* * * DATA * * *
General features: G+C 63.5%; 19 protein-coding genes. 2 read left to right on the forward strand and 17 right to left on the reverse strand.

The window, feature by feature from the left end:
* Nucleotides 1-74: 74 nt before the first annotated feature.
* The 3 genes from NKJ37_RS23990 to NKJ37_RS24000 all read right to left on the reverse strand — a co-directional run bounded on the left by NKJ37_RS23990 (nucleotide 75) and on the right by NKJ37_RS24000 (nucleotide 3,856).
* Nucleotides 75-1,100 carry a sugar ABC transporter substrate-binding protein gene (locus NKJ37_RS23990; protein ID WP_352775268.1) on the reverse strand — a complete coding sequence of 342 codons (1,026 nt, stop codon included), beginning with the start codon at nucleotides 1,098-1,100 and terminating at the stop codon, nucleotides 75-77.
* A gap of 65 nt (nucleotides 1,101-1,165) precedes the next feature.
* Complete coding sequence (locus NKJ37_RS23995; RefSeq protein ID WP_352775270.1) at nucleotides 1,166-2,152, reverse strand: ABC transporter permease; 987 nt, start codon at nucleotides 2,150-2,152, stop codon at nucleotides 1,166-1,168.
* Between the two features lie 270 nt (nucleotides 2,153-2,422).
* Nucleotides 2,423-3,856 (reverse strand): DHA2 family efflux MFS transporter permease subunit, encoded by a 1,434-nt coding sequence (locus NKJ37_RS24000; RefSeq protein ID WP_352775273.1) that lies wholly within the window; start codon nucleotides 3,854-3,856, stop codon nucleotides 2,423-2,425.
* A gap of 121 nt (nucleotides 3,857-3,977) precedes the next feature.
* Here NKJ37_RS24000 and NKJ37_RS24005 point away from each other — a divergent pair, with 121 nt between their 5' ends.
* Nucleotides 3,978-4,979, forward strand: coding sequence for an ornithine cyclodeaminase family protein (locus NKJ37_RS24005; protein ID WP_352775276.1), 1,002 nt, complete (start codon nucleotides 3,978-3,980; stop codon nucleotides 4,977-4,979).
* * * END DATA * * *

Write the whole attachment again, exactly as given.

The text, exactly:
General features: G+C 63.5%; 19 protein-coding genes. 2 read left to right on the forward strand and 17 right to left on the reverse strand.

The window, feature by feature from the left end:
* Nucleotides 1-74: 74 nt before the first annotated feature.
* The 3 genes from NKJ37_RS23990 to NKJ37_RS24000 all read right to left on the reverse strand — a co-directional run bounded on the left by NKJ37_RS23990 (nucleotide 75) and on the right by NKJ37_RS24000 (nucleotide 3,856).
* Nucleotides 75-1,100 carry a sugar ABC transporter substrate-binding protein gene (locus NKJ37_RS23990; protein ID WP_352775268.1) on the reverse strand — a complete coding sequence of 342 codons (1,026 nt, stop codon included), beginning with the start codon at nucleotides 1,098-1,100 and terminating at the stop codon, nucleotides 75-77.
* A gap of 65 nt (nucleotides 1,101-1,165) precedes the next feature.
* Complete coding sequence (locus NKJ37_RS23995; RefSeq protein ID WP_352775270.1) at nucleotides 1,166-2,152, reverse strand: ABC transporter permease; 987 nt, start codon at nucleotides 2,150-2,152, stop codon at nucleotides 1,166-1,168.
* Between the two features lie 270 nt (nucleotides 2,153-2,422).
* Nucleotides 2,423-3,856 (reverse strand): DHA2 family efflux MFS transporter permease subunit, encoded by a 1,434-nt coding sequence (locus NKJ37_RS24000; RefSeq protein ID WP_352775273.1) that lies wholly within the window; start codon nucleotides 3,854-3,856, stop codon nucleotides 2,423-2,425.
* A gap of 121 nt (nucleotides 3,857-3,977) precedes the next feature.
* Here NKJ37_RS24000 and NKJ37_RS24005 point away from each other — a divergent pair, with 121 nt between their 5' ends.
* Nucleotides 3,978-4,979, forward strand: coding sequence for an ornithine cyclodeaminase family protein (locus NKJ37_RS24005; protein ID WP_352775276.1), 1,002 nt, complete (start codon nucleotides 3,978-3,980; stop codon nucleotides 4,977-4,979).